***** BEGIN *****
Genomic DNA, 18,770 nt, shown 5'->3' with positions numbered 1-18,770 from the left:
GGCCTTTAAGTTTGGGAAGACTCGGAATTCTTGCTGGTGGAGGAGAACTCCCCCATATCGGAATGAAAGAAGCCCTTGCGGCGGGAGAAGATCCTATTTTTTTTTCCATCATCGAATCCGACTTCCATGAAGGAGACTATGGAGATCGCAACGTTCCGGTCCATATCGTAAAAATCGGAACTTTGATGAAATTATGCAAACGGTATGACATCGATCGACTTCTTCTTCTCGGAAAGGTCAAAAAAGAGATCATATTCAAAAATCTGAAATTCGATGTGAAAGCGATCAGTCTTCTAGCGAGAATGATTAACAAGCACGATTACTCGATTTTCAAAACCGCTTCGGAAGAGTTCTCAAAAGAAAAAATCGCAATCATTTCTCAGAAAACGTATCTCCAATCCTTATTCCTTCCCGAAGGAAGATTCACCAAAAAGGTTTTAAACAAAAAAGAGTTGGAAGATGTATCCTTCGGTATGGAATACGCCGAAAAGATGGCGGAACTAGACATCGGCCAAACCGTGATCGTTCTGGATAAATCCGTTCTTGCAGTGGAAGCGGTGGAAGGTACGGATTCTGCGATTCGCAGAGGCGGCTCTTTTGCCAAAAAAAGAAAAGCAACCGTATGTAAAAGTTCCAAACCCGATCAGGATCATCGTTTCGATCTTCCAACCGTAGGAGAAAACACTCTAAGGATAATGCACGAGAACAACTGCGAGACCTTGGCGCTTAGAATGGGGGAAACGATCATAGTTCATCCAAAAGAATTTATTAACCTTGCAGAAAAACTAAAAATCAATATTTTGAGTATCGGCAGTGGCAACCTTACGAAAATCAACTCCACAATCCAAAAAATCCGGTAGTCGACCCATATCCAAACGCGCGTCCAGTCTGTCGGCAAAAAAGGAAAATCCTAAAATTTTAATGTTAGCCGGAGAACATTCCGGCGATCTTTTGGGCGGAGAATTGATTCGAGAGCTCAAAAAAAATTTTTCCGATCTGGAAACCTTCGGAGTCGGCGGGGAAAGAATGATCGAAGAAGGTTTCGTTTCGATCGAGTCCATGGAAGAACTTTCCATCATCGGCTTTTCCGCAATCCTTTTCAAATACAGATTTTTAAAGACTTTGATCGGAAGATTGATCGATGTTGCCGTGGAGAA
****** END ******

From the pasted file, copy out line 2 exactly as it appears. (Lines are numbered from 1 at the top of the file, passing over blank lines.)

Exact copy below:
GGCCTTTAAGTTTGGGAAGACTCGGAATTCTTGCTGGTGGAGGAGAACTCCCCCATATCGGAATGAAAGAAGCCCTTGCGGCGGGAGAAGATCCTATTTTTTTTTCCATCATCGAATCCGACTTCCATGAAGGAGACTATGGAGATCGCAACGTTCCGGTCCATATCGTAAAAATCGGAACTTTGATGAAATTATGCAAACGGTATGACATCGATCGACTTCTTCTTCTCGGAAAGGTCAAAAAAGAGATCATATTCAAAAATCTGAAATTCGATGTGAAAGCGATCAGTCTTCTAGCGAGAATGATTAACAAGCACGATTACTCGATTTTCAAAACCGCTTCGGAAGAGTTCTCAAAAGAAAAAATCGCAATCATTTCTCAGAAAACGTATCTCCAATCCTTATTCCTTCCCGAAGGAAGATTCACCAAAAAGGTTTTAAACAAAAAAGAGTTGGAAGATGTATCCTTCGGTATGGAATACGCCGAAAAGATGGCGGAACTAGACATCGGCCAAACCGTGATCGTTCTGGATAAATCCGTTCTTGCAGTGGAAGCGGTGGAAGGTACGGATTCTGCGATTCGCAGAGGCGGCTCTTTTGCCAAAAAAAGAAAAGCAACCGTATGTAAAAGTTCCAAACCCGATCAGGATCATCGTTTCGATCTTCCAACCGTAGGAGAAAACACTCTAAGGATAATGCACGAGAACAACTGCGAGACCTTGGCGCTTAGAATGGGGGAAACGATCATAGTTCATCCAAAAGAATTTATTAACCTTGCAGAAAAACTAAAAATCAATATTTTGAGTATCGGCAGTGGCAACCTTACGAAAATCAACTCCACAATCCAAAAAATCCGGTAGTCGACCCATATCCAAACGCGCGTCCAGTCTGTCGGCAAAAAAGGAAAATCCTAAAATTTTAATGTTAGCCGGAGAACATTCCGGCGATCTTTTGGGCGGAGAATTGATTCGAGAGCTCAAAAAAAATTTTTCCGATCTGGAAACCTTCGGAGTCGGCGGGGAAAGAATGATCGAAGAAGGTTTCGTTTCGATCGAGTCCATGGAAGAACTTTCCATCATCGGCTTTTCCGCAATCCTTTTCAAATACAGATTTTTAAAGACTTTGATCGGAAGATTGATCGATGTTGCCGTGGAGAA